7. Invisible Tape
8. Thumbtack

Instructions:

1. On one of the long ends of your cardboard box, cut a 2"x2" square on the lower right corner.

2. On the outside of the box, cover your cut out square with a slightly larger square of aluminum foil. Use your invisible tape to secure your foil. Try to avoid wrinkling the foil.

3. Use your thumbtack to poke one small hole into the center of your aluminum foil square. The hole should be no larger than the thumbtack.

4. On the inside of the box, find the opposite end from your aluminum square. Tape your white paper square to the lower right corner of the box, so that it is aligned with your aluminum square on the other end. This will serve as your "projection screen" where you will view the eclipse.

5. On the outside of the box, right next to the white paper square, you will want to cut a 3" x 3" square. This will allow you to view the projection of the eclipse at an angle on your white paper "screen".

6. Tape your box shut. Try to tape over any cracks or openings aside from your viewing square. You will want the only light entering your box to be from the pinhole you have created on your aluminum square.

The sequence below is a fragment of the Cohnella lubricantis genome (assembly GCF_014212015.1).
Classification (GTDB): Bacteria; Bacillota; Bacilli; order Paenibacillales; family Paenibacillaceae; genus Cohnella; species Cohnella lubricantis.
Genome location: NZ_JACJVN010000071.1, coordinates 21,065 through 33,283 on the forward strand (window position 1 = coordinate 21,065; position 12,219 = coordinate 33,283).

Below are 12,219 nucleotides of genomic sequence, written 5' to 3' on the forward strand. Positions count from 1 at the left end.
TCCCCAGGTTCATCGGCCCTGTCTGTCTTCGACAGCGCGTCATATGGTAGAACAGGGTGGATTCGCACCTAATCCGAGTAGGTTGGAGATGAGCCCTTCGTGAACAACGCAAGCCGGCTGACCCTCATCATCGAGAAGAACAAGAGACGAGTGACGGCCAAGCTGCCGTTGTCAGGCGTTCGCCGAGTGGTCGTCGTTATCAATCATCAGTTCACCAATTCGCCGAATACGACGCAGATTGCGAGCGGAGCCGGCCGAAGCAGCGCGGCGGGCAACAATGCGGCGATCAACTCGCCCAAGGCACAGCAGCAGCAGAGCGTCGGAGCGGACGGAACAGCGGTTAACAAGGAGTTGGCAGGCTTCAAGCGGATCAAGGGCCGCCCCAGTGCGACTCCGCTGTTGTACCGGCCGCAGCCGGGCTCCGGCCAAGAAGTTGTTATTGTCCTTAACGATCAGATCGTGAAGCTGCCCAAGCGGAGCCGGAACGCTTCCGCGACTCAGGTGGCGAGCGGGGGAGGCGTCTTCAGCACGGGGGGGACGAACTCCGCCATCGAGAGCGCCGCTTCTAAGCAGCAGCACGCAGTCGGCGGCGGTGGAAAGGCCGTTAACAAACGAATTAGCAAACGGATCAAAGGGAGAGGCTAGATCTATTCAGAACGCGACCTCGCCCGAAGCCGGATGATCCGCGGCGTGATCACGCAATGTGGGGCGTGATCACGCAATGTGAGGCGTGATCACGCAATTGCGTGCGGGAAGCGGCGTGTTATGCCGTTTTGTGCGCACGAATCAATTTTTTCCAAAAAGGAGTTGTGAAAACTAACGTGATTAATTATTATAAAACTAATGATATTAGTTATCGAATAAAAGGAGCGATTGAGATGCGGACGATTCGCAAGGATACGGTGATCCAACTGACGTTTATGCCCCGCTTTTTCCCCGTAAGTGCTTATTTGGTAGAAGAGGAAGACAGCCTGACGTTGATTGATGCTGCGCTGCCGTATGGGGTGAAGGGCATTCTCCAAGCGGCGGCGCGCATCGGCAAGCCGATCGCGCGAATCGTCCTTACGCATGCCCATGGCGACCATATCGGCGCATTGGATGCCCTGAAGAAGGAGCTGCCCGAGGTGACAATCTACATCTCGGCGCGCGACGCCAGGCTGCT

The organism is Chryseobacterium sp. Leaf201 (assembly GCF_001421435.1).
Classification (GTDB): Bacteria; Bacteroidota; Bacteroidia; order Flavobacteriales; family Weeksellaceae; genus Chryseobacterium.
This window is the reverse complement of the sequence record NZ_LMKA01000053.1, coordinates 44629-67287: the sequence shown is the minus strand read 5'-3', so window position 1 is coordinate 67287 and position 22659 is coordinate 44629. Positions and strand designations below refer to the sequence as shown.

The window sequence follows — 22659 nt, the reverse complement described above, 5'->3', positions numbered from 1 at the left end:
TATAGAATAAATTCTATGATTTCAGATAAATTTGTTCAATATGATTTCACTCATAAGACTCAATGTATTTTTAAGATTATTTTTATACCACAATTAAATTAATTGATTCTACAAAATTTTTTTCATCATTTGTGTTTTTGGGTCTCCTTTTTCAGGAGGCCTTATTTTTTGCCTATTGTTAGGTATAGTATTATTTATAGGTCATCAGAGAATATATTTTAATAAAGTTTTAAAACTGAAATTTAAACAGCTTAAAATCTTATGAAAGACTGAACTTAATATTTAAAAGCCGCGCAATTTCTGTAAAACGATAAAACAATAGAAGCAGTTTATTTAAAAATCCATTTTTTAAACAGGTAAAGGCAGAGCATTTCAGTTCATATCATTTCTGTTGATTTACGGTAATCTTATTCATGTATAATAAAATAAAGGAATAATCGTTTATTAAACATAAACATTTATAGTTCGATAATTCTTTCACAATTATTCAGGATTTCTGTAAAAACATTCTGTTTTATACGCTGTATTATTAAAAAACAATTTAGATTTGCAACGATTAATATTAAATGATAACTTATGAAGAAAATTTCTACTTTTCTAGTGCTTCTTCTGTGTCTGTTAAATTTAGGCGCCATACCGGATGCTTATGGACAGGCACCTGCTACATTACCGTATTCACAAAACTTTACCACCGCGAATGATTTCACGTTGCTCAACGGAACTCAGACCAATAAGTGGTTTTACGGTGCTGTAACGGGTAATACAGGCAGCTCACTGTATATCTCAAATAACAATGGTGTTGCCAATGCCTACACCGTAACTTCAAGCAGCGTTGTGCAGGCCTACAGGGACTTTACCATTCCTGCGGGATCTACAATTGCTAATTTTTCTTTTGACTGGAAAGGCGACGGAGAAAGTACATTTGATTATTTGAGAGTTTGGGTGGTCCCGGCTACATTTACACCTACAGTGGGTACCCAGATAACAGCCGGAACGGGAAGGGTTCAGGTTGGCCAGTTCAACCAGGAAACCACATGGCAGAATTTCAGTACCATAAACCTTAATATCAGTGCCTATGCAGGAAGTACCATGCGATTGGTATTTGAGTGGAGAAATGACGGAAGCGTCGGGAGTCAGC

Pictured above: cube pinhole viewer, long pinhole viewer. Note the viewing window on the long box.


Now that we had our two pinhole viewers, it was time to go check out our eclipse! The instructions we had been given on how to use our eclipse viewers stated that we needed to align our boxes with their own shadow. This worked very well. We could immediately see the projection of the sun on our viewers!

This also led us to immediately see which viewer was going to work better.  The smaller viewer gave a projection that was no bigger than the pinhole itself.

This hole was very small.

The projection on the long pinhole viewer was much larger. This was an important discovery for us in our experiment. We hypothesized that the length of the box matters greatly in the size of the projected image.


This view was much better!

It seems that the longer of a distance the light had to travel, the bigger the projected image. I've since read that there are recommendations online to build pinhole viewers that are at least six feet long! In the future, Kat and I will build a longer viewer to see if our hypothesis regarding distance of light travel effecting image size holds true. But for now, we were very happy to have a projected image that was large enough for us to get a good view of our eclipse.


Our long box viewer was incredibly easy and fun to use.